President Obama signed an eleventh-hour extension of a highway-spending bill on July 31, 2015. Tucked away in the corners of this legislation are a few gems that will have an impact on business lawyers and CPAs across the country.
Historically, corporations have had an annual tax filing deadline on the 15th day of the third month following the close of their taxable year. Partnerships, by contrast, have had an annual filing deadline on the 15th day of the fourth month following the close of its taxable year. For most corporations and partnerships filing on the basis of a calendar year, that meant March 15th was tax day for corporations and April 15th was tax day for partnerships.
New filing dates
Under the new law, effective for tax years beginning after December 31, 2015, the filing deadline for both partnerships and S corporations will be moved up to the 15th day of the third month after the close of a taxable year. That means calendar-year partnerships and S corporations will have to file by March 15th. C corporations will generally have the filing deadline moved back to the 15th day of the fourth month after the close of the year, or April 15th for most calendar-year corporations.
There are a few exceptions, and it is still possible to obtain filing extensions. The new rules are intended to encourage partnerships and S corporations to send out their Forms K-1, reporting flow-through income and loss to owners, at least a month in advance of the traditional April 15th filing date for most individuals.
The tax-filing due dates are relevant in several other areas of the law, including payment dates and the commencement of statutes of limitations, so there will be some ripple effects from the new rules on issues other than the mere act of filing a return. Notably, Section 761(c) of the Internal Revenue Code states that an entity’s partnership agreement, for tax purposes, is the partnership agreement as amended no later than the due date for filing the return, without regard to extensions. This rule allows many partnerships to make final decisions about income allocations after the financial results for the year are in – the new legislation will require partnerships to make those decisions one month earlier.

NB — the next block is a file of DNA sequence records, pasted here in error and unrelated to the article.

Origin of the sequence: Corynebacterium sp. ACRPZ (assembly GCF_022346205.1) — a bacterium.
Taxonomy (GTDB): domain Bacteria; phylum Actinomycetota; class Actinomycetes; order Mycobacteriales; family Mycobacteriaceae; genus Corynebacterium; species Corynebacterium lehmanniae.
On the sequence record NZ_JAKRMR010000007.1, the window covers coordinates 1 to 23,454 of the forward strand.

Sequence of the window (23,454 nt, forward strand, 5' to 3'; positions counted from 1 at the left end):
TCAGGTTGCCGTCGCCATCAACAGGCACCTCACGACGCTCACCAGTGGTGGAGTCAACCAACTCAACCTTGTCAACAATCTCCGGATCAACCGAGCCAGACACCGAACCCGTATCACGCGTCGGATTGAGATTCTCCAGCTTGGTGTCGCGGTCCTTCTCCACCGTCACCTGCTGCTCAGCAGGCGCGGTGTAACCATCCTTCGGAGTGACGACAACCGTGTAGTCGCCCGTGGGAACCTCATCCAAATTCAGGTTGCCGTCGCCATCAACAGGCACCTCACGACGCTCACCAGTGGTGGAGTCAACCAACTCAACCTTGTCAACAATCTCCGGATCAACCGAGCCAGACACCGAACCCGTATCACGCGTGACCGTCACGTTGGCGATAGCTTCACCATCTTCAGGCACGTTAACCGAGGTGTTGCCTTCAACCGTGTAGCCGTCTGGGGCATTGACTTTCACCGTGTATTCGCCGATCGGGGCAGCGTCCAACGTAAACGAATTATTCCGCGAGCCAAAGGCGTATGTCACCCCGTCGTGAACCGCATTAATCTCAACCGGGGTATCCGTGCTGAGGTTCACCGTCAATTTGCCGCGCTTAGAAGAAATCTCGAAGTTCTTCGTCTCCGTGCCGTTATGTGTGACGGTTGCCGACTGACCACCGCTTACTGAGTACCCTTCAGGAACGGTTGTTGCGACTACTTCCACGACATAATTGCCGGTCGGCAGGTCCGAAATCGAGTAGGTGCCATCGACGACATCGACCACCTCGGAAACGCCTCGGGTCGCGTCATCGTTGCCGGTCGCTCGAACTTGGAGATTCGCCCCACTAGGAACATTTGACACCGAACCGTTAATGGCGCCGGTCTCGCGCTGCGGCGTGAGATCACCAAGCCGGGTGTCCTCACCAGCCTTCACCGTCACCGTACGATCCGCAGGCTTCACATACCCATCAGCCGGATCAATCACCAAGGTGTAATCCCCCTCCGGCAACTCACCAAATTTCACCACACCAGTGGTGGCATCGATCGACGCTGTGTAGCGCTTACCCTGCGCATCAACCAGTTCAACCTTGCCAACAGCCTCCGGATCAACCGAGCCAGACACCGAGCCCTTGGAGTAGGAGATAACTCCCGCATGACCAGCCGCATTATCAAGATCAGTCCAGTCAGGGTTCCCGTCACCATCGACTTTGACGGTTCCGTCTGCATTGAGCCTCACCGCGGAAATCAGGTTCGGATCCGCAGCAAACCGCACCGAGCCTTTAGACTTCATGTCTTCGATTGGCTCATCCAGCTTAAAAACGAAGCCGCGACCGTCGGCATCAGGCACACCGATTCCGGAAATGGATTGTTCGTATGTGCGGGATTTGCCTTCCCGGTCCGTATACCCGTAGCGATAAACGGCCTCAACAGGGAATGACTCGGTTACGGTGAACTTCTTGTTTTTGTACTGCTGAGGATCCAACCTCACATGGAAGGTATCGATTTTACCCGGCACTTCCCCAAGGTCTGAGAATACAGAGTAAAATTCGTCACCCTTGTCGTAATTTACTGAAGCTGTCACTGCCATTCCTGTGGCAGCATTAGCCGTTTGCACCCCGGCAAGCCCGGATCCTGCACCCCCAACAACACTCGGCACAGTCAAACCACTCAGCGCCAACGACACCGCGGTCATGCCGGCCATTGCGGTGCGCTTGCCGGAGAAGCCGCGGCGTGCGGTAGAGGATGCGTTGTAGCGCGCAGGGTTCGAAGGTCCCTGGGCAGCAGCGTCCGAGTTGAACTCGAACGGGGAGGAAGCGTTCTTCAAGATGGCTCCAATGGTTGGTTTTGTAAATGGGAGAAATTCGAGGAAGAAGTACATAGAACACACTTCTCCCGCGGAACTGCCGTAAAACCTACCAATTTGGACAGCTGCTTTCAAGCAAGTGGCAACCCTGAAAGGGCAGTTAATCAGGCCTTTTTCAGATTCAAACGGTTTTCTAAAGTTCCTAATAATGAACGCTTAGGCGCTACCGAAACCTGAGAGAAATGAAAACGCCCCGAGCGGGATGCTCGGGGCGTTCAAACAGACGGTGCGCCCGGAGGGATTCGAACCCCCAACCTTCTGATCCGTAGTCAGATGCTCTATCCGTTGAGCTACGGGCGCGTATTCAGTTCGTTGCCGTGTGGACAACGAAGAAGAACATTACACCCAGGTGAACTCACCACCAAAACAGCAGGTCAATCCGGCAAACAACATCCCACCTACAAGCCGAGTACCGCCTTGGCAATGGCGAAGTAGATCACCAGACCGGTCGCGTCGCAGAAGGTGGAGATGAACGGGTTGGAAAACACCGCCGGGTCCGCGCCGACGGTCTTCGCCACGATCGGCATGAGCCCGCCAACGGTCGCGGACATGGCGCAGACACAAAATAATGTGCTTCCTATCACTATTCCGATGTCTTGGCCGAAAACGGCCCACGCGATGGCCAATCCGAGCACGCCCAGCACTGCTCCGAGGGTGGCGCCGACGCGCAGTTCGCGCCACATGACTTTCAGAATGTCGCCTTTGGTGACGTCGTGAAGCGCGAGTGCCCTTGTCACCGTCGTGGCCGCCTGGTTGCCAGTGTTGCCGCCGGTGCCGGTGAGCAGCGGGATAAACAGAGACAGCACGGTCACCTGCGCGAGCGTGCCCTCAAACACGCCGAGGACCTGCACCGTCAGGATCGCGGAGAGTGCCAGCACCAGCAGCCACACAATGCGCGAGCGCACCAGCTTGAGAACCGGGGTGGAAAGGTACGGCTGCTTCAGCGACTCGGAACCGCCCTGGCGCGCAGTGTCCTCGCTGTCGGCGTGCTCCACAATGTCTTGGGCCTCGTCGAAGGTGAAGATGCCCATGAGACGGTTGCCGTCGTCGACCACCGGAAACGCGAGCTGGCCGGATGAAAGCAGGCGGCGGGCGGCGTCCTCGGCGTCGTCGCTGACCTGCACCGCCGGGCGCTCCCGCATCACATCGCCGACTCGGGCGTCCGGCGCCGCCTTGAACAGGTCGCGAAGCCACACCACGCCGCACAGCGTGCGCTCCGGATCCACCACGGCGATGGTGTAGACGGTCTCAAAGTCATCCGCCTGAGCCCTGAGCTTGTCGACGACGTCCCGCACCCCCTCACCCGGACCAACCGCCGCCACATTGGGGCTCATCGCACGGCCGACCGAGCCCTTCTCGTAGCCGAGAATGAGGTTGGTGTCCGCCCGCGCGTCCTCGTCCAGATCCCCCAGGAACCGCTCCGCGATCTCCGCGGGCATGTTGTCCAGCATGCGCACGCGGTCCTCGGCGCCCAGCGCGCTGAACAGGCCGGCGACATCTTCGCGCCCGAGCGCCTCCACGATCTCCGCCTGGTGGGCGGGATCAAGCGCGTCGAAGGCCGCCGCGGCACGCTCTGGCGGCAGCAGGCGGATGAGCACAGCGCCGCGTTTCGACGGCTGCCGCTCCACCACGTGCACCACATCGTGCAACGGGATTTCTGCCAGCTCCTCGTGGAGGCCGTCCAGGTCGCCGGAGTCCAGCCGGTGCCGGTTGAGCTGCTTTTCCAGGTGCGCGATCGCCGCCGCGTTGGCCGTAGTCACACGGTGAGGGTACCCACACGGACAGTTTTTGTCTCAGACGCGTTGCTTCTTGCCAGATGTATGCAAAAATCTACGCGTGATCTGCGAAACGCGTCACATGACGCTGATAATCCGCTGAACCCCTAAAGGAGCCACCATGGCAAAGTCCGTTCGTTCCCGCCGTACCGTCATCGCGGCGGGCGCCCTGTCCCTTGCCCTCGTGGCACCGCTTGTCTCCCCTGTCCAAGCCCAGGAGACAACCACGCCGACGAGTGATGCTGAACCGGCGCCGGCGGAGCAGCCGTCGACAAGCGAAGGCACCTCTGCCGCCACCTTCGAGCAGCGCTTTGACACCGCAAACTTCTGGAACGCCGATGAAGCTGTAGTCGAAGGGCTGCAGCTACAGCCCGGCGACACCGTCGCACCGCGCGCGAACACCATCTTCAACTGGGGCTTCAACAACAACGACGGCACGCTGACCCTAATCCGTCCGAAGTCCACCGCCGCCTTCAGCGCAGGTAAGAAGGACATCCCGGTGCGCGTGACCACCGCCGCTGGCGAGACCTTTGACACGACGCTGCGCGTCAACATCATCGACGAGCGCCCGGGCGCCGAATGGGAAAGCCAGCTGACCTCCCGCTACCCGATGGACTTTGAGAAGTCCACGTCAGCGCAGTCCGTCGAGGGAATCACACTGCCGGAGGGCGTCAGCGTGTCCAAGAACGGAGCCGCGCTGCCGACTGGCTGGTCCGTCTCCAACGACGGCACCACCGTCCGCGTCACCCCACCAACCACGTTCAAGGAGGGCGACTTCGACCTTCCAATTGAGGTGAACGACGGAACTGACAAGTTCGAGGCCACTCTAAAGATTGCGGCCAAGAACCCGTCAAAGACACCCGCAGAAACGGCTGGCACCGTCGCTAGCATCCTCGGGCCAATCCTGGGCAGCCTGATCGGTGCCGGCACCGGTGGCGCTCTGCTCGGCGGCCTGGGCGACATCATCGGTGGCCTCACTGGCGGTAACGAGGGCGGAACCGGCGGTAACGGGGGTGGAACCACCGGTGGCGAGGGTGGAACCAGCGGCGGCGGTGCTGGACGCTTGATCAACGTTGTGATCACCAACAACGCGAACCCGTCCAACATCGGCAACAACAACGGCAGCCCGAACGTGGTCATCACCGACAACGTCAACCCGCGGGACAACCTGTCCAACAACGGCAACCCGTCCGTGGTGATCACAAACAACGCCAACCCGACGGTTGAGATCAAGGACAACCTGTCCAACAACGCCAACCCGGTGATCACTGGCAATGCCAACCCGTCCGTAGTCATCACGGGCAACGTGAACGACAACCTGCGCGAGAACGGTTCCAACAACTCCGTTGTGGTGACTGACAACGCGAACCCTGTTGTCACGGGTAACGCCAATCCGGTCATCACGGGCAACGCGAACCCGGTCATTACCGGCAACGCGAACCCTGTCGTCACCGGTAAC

Due dates for FBARSs
Congress also took this opportunity to accelerate the due date for Reports of Foreign Bank and Financial Accounts (FBARs), reporting a US person’s signature authority or ownership interest in a non-US financial account. The due date for an FBAR had been June 30th – the new law moves the due date up to April 15th, coordinating the FBAR filing date with the normal income tax filing date.
One controversial proposal omitted from the new legislation would have permitted the US to revoke or deny a US passport to certain individuals who were in default in their taxpaying obligations. Congress also refused to revive the privatization of governmental tax collection, despite some political pressures to permit private companies to conduct these activities.
This article originally appeared in the August 2015 edition of the ACBA Business Section Newsletter. Read the full newsletter on the ACBA Business Law Section’s webpage.